For my next entry in the Jewish Literature Challenge series, I chose a graphic novel-style interpretation of the Megilla, the story of how Queen Esther saved the Jews from slaughter by King Achashverosh and his advisor, Haman, in ancient Persia, forming the basis for the Jewish holiday Purim, which begins tomorrow. Not your standard children's-book interpretation, this version of Esther's story is full of intrigue, conspiracies and reversals, not the least of which is the physical reversal of the text which occurs halfway through. At this point, the reader needs to flip the book over and read it right to left, all the better for the Hebrew but possibly jarring for readers unfamiliar with reading Hebrew or (in my case) Japanese manga. But I digress.
This Megillat Esther is a treasure, a beautiful and thoughtful retelling of the Book of Esther. The story is told in English and beautifully-lettered Hebrew, and includes rabbinic footnotes and a bibliography, as well as a section explaining the importance of citations and explaining the term midrash, the orally-told stories that expand on the Hebrew Bible. This section seems aimed at children, but this is no children's book. Waldman's rich, detailed black and white illustrations reward careful attention and a slow, deliberate pace, and there is some racy sexual content and innuendo that would make me hesitate to include this volume in a library collection for children, although it would be wonderful for adults who can be persuaded to read a "comic book."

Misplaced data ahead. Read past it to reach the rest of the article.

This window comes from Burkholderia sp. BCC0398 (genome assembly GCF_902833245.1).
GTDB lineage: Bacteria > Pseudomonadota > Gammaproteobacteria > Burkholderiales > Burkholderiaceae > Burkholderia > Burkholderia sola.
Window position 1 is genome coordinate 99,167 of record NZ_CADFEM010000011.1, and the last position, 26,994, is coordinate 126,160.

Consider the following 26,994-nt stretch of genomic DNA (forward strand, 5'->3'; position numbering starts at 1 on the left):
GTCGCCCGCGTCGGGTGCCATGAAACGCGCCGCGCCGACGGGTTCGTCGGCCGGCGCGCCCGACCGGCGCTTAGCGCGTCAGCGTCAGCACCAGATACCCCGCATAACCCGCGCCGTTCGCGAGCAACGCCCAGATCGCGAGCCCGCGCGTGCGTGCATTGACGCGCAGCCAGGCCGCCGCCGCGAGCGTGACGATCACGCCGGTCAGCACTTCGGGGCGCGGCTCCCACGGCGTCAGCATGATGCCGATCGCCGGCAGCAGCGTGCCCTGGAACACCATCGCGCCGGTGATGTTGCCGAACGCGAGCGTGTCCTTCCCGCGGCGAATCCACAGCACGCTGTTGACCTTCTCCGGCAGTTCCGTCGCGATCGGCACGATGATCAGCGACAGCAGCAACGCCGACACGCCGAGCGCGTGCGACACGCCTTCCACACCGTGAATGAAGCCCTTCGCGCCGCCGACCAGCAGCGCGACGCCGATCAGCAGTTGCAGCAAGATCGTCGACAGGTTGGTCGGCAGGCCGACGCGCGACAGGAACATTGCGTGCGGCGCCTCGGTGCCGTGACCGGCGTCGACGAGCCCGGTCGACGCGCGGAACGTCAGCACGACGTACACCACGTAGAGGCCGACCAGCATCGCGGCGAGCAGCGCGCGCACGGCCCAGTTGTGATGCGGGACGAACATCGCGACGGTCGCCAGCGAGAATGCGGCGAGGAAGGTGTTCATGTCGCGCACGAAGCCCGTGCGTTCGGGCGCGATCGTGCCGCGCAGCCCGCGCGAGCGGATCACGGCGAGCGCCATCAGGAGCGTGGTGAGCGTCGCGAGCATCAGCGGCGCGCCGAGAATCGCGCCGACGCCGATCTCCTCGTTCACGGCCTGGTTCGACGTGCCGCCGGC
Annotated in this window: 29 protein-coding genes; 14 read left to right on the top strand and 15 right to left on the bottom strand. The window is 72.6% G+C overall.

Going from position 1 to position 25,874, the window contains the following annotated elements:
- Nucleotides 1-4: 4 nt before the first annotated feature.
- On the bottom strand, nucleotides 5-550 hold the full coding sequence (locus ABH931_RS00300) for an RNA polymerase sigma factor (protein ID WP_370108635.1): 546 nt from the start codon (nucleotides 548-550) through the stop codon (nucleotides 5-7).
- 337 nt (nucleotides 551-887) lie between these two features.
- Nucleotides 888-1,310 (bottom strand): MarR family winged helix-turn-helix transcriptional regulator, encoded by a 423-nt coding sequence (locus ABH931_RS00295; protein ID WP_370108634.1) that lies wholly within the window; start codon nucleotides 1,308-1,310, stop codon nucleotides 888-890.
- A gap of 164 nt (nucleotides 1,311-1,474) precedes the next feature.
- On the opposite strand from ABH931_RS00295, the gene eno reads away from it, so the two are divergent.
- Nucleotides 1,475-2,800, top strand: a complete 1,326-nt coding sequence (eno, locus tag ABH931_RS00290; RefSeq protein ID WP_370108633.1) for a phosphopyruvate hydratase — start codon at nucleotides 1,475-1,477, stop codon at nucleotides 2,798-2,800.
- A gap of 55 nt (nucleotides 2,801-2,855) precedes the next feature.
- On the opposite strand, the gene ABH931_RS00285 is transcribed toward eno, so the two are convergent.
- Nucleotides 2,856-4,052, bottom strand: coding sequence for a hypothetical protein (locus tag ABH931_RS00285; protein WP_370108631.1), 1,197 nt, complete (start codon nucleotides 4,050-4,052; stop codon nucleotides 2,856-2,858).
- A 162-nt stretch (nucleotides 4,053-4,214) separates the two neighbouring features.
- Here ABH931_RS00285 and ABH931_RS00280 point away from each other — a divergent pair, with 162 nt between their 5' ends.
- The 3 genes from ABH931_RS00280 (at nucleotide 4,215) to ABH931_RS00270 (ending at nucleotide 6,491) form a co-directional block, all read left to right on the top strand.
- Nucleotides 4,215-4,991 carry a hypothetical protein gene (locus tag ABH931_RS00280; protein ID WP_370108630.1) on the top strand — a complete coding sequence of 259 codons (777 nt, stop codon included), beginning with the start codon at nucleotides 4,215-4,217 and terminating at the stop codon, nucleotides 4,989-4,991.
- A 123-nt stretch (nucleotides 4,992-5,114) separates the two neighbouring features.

Waldman's Megillat Esther is a real treat. I had a hard time tracking down a copy through my local public library system, but it's worth a read, at Purim time or anytime.